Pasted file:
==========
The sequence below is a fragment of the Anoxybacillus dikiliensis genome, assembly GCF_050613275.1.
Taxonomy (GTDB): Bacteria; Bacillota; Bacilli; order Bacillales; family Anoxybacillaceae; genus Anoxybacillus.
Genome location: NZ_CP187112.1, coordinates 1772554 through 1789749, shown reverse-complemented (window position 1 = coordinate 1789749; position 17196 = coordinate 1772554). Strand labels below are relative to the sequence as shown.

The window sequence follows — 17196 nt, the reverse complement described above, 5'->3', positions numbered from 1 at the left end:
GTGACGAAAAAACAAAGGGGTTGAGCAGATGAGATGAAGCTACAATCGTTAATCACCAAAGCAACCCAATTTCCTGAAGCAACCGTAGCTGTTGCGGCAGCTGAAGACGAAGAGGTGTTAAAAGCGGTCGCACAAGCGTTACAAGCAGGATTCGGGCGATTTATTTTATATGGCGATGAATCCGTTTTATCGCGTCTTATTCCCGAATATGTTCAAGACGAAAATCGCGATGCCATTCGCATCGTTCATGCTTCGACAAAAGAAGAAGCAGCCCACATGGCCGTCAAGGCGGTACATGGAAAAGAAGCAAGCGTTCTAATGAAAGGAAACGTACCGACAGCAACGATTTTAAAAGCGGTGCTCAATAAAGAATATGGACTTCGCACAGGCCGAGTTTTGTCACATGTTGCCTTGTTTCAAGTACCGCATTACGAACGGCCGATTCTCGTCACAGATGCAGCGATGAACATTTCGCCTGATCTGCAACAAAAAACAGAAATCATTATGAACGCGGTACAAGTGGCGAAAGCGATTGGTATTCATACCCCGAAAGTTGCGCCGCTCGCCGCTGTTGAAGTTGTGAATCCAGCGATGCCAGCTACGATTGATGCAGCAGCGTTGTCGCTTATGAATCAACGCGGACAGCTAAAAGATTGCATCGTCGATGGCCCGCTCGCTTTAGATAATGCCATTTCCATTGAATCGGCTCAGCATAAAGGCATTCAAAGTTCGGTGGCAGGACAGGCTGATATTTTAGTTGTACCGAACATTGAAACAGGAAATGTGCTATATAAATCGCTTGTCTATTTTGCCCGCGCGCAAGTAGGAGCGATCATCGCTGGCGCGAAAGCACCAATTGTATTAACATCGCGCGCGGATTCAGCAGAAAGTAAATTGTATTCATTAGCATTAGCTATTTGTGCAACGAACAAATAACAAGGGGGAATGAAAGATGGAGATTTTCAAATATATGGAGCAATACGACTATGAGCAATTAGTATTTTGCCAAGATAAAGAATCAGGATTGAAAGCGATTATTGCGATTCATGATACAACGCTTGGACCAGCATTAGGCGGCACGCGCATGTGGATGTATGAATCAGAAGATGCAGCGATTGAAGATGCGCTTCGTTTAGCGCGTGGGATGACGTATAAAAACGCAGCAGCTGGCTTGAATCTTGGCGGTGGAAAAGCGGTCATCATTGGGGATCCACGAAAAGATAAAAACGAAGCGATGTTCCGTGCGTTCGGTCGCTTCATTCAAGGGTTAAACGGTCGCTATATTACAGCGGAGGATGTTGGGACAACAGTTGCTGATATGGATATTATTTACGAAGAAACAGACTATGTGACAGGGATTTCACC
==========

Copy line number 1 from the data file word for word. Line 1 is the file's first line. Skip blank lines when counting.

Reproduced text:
The sequence below is a fragment of the Anoxybacillus dikiliensis genome, assembly GCF_050613275.1.